With screaming headlines competing for our attention, including those about the barbaric murder in Udaipur, it was easy to overlook Prime Minister Modi’s sudden descent at Abu Dhabi. However, global watchers like the online journal, The Times of Israel, noticed it. That journal wrote:
“Indian Prime Minister Narendra Modi arrived in the United Arab Emirates on Tuesday, just weeks after a top Indian official’s remarks about the Prophet Mohammed set off anger in the Gulf.”
“The one-day visit by Modi, who is heading back to India after attending the G7 summit in Germany, follows protests by Gulf states earlier this month after a spokesperson for his party made disparaging remarks about the Prophet Mohammed on TV. The UAE and Saudi Arabia condemned the comments, while Qatar and Kuwait summoned their Indian ambassadors. One Kuwaiti supermarket took Indian goods off its shelves.”
“The two countries enjoy strong trade and cultural ties, with Indians making up 35 percent of the UAE’s 10 million population, the biggest expatriate community.”
Not surprisingly, the Indian media has featured Mr. Modi’s expression of thanks to the UAE president, Mohamed bin Zayed Nahyan, for “taking great care of the 3.5 million Indian community in UAE, especially during the Covid-19 pandemic.” Releasing Mr. Modi’s remark to the media, India’s Ministry for External Affairs tried to link it to Covid, but the Israeli journal knew better. Like Mr. Modi, The Times of Israel understood that events inside India wreak consequences on the heads of Indians living outside, who number in tens of millions across the world.
Before he landed at Abu Dhabi (where the ruler was at the airport to greet him), Mr. Modi had been in Schloss (i.e. Castle) Elmau in Germany’s Bavarian region, invited there to join some of the “G 7” sessions. The leaders of Indonesia, Argentina, South Africa and Senegal too were invited. Since President Joko Widodo of Indonesia is the current chair of the larger “G 20” set of nations, he understandably stands in the middle in this Schloss Elmau video, flanked by Joe Biden and the German chancellor, Olaf Scholz. Our Prime Minister can be seen standing at far left.
When, leaving out the special invitees, “G 7” leaders from the U.S., Germany, France, Britain, Japan, Italy, and Canada conferred among themselves, they vowed increased support for Ukraine that continues to be battered by Russia which in recent battles has gained significant ground, though at great and probably unsustainable cost. The “G 7” and many other nations see Ukraine’s defense against Russia’s attacks as a battle of democracy (or the democracies) versus autocracy. The special invitees to Schloss Elmau did not necessarily share that view, and it seems that India does not.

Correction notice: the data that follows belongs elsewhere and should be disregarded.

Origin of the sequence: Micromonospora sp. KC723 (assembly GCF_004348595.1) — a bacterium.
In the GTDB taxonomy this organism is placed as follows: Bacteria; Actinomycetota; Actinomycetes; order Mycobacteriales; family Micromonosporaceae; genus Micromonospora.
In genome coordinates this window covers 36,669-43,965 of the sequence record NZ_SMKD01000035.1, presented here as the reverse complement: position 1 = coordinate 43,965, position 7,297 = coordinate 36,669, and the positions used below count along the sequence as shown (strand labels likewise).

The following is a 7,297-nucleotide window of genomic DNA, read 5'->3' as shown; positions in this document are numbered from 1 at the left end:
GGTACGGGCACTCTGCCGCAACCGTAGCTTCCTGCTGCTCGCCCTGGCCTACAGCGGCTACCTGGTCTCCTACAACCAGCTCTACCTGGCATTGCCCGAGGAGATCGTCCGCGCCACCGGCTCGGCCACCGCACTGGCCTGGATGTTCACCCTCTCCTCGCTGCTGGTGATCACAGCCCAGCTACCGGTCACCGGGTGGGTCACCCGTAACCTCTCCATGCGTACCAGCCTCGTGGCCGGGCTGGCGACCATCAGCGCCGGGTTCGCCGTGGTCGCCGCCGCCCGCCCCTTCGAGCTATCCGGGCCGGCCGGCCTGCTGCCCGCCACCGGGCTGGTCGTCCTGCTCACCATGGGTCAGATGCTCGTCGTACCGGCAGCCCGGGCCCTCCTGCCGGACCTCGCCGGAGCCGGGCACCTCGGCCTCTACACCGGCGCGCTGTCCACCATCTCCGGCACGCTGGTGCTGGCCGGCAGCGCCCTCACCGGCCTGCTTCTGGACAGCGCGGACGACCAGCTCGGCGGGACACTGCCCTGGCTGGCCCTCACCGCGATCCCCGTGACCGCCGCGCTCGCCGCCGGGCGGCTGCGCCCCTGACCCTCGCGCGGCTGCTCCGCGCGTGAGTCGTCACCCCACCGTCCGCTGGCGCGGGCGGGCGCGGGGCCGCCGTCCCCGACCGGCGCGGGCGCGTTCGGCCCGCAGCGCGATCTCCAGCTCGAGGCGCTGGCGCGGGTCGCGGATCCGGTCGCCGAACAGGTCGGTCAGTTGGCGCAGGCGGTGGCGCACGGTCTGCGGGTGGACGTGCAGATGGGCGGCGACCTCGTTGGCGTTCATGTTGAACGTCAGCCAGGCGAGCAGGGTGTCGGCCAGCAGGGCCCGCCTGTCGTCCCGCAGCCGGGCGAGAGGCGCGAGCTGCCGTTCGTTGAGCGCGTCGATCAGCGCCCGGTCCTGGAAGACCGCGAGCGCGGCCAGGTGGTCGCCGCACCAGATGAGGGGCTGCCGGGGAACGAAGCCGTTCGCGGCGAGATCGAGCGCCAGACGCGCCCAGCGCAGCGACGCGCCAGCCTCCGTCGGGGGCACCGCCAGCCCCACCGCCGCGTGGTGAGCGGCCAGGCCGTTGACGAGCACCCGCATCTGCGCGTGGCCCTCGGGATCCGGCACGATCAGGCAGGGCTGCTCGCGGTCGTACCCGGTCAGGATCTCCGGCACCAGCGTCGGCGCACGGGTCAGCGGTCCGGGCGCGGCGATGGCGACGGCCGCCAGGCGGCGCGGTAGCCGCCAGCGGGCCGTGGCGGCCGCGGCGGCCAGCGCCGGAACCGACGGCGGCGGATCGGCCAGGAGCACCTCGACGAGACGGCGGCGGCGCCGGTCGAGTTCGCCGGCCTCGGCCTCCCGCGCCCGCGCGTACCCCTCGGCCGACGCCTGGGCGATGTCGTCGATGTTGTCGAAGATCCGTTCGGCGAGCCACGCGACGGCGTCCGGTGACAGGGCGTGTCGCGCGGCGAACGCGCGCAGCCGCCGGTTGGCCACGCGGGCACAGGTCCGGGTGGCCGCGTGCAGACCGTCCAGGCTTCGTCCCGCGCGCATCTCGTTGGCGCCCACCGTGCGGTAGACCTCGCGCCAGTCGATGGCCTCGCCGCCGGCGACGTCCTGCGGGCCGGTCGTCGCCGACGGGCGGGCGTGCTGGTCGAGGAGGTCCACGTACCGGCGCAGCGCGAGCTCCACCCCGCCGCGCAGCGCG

However, on Monday, June 27, Prime Minister Modi signed the following significant statement at Schloss Elmau: “We, the Leaders of Germany, Argentina, Canada, France, India, Indonesia, Italy, Japan, Senegal, South Africa, the United Kingdom, the United States of America, and the European Union, affirm our commitment to strengthening the resilience of our democracies…”
“In recognition of the dramatic changes in the geopolitical situation…and the significant threats to democratic systems around the world, we remain steadfast in our commitment to defending peace, human rights, the rule of law, human security and gender equality.”
“We hail all courageous defenders of democratic systems that stand against oppression and violence.”
On that very day, June 27, Mohammed Zubair, co-founder of the fact-checking website Alt News, was arrested in Delhi. Two days earlier, an Anti-Terrorism Squad of the Gujarat police had descended on the Mumbai home of one of India’s most respected human rights activists, Teesta Setalvad, and arrested her. “Can hypocrisy be starker?” is the question leaping up in countless Indian minds. And many non-Indian voices too, including in the “G 7” countries, have already demanded the release of these courageous and diligent individuals who belong to the ranks – “hailed” by Modi, Widodo, Biden, Schloss, and company – of the “defenders of democratic systems that stand against oppression and violence”.
What those who gathered at the Elmau castle said to one another face-to-face may not come to light very soon, but there should be no doubt on one score. The standing of the Indian government is slipping among the citizens of the world. In private and public comments, the world is asking questions like the following. Is it a crime in today’s India to seek justice on behalf of cruelly murdered people? Is it a crime to correct fake news? Is silent submission the only safe response to oppression, slander, and disinformation? And Indians across the world may have to start figuring out how to hide themselves when asked about justice in India.
When he thanked the UAE chief for “taking great care” of the millions of Indians living in that Arab country, Mr. Modi was expressing his awareness that Indians are part of a larger humanity and live amidst Christians, Muslims, Buddhists, Jews, and others whose goodwill they need. Mr. Modi should also recognize that the Indian state cannot cut itself off from the world, or, like a North Korea, shut itself behind a thick curtain. India and the world cannot live without each other.
It may prove foolish to think that the ongoing war between Russia and Ukraine, or the rising inflation that currently troubles almost every nation, will be so preoccupying that the world will ignore the persecution of the government’s critics, or silently watch the emergence in India of a state that suppresses minorities and dissenters.
(Rajmohan Gandhi is currently teaching at the University of Illinois at Urbana-Champaign.)
Disclaimer: These are the personal opinions of the author.